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  • Echidna Counselling

Cautious Freedom

Will going out today bring you fear or freedom?

This weekend, I had an interesting experience watching the British Grand Prix, and it wasn’t because of the crash (though that was horrible to watch). It was because I was looking at a crowd of 140,000 people all together, not wearing masks. All part of the governments Event Research Programme, I realised in that moment, how anxious seeing such a large group of people, as making me.

"But we've got to do it cautiously. We've got to remember that this virus is sadly still out there. Cases are rising, we can see the extreme contagiousness of the Delta variant." Boris Johnson

I hadn’t really considered up until that moment, just how anxious I was feeling about lockdown restrictions continuing to ease and our social lives returning to (almost) their pre-covid ways, the world is beginning to look a little more ‘normal’ (whatever that is) every day. Today, is no longer being called ‘Freedom Day’ in the way it once was, the tone is much more cautious. But officially the one-metre social distancing rule and the working from home order is gone, and mask-wearing will no longer be compulsory.

The onus has shifted to us, the public to “exercise judgement” with no more legally imposed restrictions being placed on. However, we are being encouraged to exercise caution in doing so, as the numbers of cases enter dizzying heights, but the lower hospital admissions rates are exemplified. It is a little confusing at times. In that moment, watching Silverstone, I realised that some of my anxiety is around how my judgement will be different than other people’s. It can be hard to recognise that other people may view situations differently or have different comfort zones than you. It can be easy to end up assuming everyone thinks and feels the same as you. But sometimes you need to remember that they do not and that is ok!

There are a lot of reasons why people might be feeling anxious at the moment. Some people worry about catching Covid, or passing it on to someone else. For others crowds and hugging might have been an anxiety trigger before Covid, and now that is amplified. Others may not be able to pinpoint exactly what they’re worried about. And, for some they feel jubilant which leaves those of us feeling anxious feeling as though it could be taboo to talk about how we are feeling. After so long reading devastating and terrifying headlines though, it is perfectly understandable to feel anxious or uncertain right now.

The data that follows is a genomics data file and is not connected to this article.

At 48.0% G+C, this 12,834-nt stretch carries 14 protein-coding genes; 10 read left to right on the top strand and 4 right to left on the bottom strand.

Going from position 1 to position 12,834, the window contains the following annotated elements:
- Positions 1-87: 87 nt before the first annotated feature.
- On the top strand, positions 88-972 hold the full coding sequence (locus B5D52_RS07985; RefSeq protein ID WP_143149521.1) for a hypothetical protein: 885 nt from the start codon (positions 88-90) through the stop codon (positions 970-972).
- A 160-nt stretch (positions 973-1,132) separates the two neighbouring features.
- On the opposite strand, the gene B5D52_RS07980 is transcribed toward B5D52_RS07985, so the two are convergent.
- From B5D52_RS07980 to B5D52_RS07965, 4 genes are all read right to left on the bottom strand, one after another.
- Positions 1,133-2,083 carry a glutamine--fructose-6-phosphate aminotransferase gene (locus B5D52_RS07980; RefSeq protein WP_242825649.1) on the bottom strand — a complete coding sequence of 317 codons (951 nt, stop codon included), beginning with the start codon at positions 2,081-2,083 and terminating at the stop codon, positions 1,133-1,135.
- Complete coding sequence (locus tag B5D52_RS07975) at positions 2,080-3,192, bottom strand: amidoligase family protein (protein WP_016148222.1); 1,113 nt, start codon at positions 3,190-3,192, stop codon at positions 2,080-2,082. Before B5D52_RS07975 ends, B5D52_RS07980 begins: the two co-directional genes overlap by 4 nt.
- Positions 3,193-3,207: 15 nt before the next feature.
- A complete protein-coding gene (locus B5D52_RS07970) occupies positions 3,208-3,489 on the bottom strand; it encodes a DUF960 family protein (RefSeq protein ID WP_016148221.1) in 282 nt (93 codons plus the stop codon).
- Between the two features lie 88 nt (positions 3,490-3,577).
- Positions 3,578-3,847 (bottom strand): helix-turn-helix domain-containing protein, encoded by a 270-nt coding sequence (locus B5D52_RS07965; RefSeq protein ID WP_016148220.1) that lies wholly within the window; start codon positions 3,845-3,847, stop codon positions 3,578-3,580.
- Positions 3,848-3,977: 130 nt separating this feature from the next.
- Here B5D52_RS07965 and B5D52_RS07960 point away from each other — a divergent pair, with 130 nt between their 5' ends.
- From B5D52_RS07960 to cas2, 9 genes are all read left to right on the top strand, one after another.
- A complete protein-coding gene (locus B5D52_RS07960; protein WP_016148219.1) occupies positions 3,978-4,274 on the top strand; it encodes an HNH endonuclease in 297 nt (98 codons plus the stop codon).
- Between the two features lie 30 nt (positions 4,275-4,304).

The important thing is to have an awareness of how we are feeling. Other things that might help:

List what you are and are not ready for

At this point, I mean list it for yourself. Have that awareness of what triggers your anxiety more than something else. We all have different risk tolerance levels, so spend some time working out what yours are. You need to personalise this situation for you, only you know the state of your general health, of those you frequently come in contact with. Whether you are fully vaccinated, and what the Covid cases are like in your area.

All of this should help you work out what you are ready for, and what you might need to feel more ready.

Have a honest conversation with those around you

An open conversation about what your experience is like, helps make it clear to those closest to you about what your risk tolerance level is. It might be different to theirs but if you frame it from your feelings and your perspective it should help make it clearer to them, what your boundaries are and how to respect and support you with them.

Also, make an effort to ask others how they are feeling and putting no shame on whatever restrictions we all need to feel comfortable.

Take small steps not no steps

One of the best ways to overcome anxiety is to have experiences that test out our fears and help us realise it might not be as bad as our worry. However, this isn’t an all or nothing approach, for me that would mean not going to Silverstone for the weekend! Set small steps and achievable goals, over a set time frame. Perhaps that’s the whole of summer, maybe it’s the rest July. Build up slowly, and set priorities.

Think about what the most important thing for you to achieve and do is, how can you make the most of this time? When you feel anxious think, what can I do that would make me feel able to do something? Is it meeting only outdoors right now? Or continuing to wear your mask? Not eating in restaurants but inviting people to your house? Control what you can, begin to do things in a way that feels safe to you.

Be aware of how you’re feeling

I keep saying this, but look out for other tell tale signs that you’re feeling anxious. Are you more irritable? Sleeping less? More tearful? Or have physical symptoms like stomach upset? It can look different at different times.


Remember, that the world as a whole has been through something unprecedented, so some of these feelings are normal. But, if you really are starting to feel like the anxiety about the end of restrictions and a return to ‘normal life’ is interfering with the way you want to live your life, then don’t be afraid to seek out help. Whether that is through talking more to your friends, talking to your GP, or seeking counselling. You don’t have to be alone in this.

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